), Turkey (mainly around the town of
Safranbolu Safranbolu () is a town and district of Karabük Province in the Black Sea Region, Black Sea region of Turkey. It is about 9 km north of the city of Karabük, north of Ankara and about 100 km south of the Black Sea coast. The town's hist ...

Safranbolu
), the United States (California and Pennsylvania). Greece is a saffron producer with a history of 3 centuries of cultivation of a saffron called ''Krokos Kozanis'', having started exports to the United States in 2017.


Trade

Saffron prices at wholesale and retail rates range from . In Western countries, the average retail price in 1974 was . In February 2013, a retail bottle containing could be purchased for $16.26 or the equivalent of , or as little as about in larger quantities. There are between . Vivid crimson colouring, slight moistness, elasticity, and lack of broken-off thread debris are all traits of fresh saffron.


Uses

Saffron has a long history of use in
traditional medicine Traditional medicine (also known as indigenous Indigenous may refer to: *Indigenous peoples Indigenous peoples, also referred to as First people, Aboriginal people, Native people, or autochthonous people, are culturally distinct ethnic gr ...

traditional medicine
. Saffron has also been used as a fabric
dye A dye is a color Color (American English) or colour (Commonwealth English) is the visual perception, visual perceptual Physical property, property corresponding in humans to the categories called ''blue'', ''green'', ''red'', etc. Colo ...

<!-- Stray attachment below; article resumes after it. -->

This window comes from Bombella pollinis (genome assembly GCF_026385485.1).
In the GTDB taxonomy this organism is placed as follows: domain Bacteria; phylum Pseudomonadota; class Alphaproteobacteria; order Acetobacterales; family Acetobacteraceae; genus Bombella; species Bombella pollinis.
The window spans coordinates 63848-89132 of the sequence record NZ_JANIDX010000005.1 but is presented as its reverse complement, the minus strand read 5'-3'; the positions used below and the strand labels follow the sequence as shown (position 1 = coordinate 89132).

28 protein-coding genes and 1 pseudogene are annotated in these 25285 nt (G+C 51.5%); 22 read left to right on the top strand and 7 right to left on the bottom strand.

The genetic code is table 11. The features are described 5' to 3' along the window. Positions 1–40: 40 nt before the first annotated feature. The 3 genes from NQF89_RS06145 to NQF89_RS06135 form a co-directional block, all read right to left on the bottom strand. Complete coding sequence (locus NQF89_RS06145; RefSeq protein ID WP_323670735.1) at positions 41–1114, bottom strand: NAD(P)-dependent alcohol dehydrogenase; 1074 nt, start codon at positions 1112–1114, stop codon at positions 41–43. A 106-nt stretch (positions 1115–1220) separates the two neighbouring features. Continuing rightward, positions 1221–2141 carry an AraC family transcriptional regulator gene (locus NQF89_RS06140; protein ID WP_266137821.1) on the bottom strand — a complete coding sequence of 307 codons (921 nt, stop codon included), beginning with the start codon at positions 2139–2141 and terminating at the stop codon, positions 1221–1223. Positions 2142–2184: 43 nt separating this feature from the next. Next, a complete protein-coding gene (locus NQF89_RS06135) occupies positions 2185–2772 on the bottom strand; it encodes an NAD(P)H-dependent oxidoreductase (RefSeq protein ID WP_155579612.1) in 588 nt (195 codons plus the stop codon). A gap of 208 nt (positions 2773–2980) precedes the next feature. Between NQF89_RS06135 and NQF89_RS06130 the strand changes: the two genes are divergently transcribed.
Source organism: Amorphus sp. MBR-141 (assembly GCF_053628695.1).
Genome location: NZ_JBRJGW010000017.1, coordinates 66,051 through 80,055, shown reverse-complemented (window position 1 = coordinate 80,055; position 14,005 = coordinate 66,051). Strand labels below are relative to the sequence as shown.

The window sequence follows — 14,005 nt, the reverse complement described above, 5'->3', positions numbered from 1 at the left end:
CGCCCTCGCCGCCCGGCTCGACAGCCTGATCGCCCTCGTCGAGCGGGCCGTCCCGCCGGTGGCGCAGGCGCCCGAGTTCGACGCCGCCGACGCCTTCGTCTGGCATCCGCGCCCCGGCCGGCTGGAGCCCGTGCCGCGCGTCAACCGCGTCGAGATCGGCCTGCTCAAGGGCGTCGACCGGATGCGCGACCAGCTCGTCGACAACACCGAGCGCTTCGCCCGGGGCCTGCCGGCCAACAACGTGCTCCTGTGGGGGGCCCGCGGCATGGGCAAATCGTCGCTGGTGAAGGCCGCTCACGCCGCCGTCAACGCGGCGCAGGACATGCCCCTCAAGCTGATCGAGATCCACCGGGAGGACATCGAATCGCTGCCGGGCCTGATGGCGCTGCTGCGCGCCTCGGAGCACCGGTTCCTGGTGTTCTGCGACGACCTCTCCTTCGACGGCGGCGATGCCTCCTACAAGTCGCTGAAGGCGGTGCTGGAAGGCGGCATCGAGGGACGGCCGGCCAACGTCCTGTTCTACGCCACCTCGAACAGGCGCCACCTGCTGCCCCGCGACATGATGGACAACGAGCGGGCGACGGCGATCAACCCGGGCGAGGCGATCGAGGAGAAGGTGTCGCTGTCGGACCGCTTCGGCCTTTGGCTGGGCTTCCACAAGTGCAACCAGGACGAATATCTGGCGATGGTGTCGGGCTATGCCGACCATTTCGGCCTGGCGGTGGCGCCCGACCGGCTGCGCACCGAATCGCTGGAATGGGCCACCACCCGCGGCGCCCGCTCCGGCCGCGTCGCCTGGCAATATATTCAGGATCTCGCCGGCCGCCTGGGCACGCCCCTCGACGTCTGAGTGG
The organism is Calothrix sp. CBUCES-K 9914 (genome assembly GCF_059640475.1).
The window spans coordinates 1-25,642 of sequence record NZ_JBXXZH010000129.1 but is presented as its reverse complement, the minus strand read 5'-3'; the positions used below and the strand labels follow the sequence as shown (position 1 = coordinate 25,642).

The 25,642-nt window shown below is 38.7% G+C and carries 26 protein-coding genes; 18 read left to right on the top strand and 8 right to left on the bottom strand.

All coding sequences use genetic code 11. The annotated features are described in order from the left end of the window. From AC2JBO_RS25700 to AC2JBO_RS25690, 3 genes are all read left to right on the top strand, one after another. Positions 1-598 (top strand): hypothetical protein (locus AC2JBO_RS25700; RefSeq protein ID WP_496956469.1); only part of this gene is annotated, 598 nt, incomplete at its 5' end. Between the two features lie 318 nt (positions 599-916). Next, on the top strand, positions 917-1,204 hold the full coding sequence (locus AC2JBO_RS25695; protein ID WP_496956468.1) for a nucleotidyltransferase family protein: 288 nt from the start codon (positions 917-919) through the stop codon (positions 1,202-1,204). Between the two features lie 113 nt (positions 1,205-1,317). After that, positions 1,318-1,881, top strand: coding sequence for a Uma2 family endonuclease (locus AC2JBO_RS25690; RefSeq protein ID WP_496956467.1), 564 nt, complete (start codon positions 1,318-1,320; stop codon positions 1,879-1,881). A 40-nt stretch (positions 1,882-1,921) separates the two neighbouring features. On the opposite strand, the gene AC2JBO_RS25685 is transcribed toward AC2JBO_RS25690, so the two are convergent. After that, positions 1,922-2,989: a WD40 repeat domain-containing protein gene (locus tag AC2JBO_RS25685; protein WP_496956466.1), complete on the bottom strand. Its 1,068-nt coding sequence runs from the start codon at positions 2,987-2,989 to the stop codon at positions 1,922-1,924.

, particularly in China and India, and in perfumery. It is used for religious purposes in India.


Consumption

Saffron's aroma is often described by connoisseurs as reminiscent of metallic honey with grassy or hay-like notes, while its taste has also been noted as hay-like and sweet. Saffron also contributes a luminous yellow-orange colouring to foods. Saffron is widely used in Persian, Indian, European, and Arab cuisines. Confectioneries and liquors also often include saffron. Saffron is used in dishes ranging from the jewelled rice and ''
khoresh Khoresh ( fa, خورش) or Khoresht ( fa, خورشت, ckb, خۆرشت) is a generic Iranian languages, Iranian term for stew dishes in the Iranian cuisine, Afghan cuisine, Tajik cuisine and also Kurdish cuisine. The word is a substantive of the ...
'' of Iran, the Milanese ''
risotto Risotto (, , from meaning "rice") is a northern Italian Northern Italy ( it, Italia settentrionale, it, Nord Italia, label=none, it, Alta Italia, label=none or just it, Nord, label=none) is a geographical and cultural region in the northern ...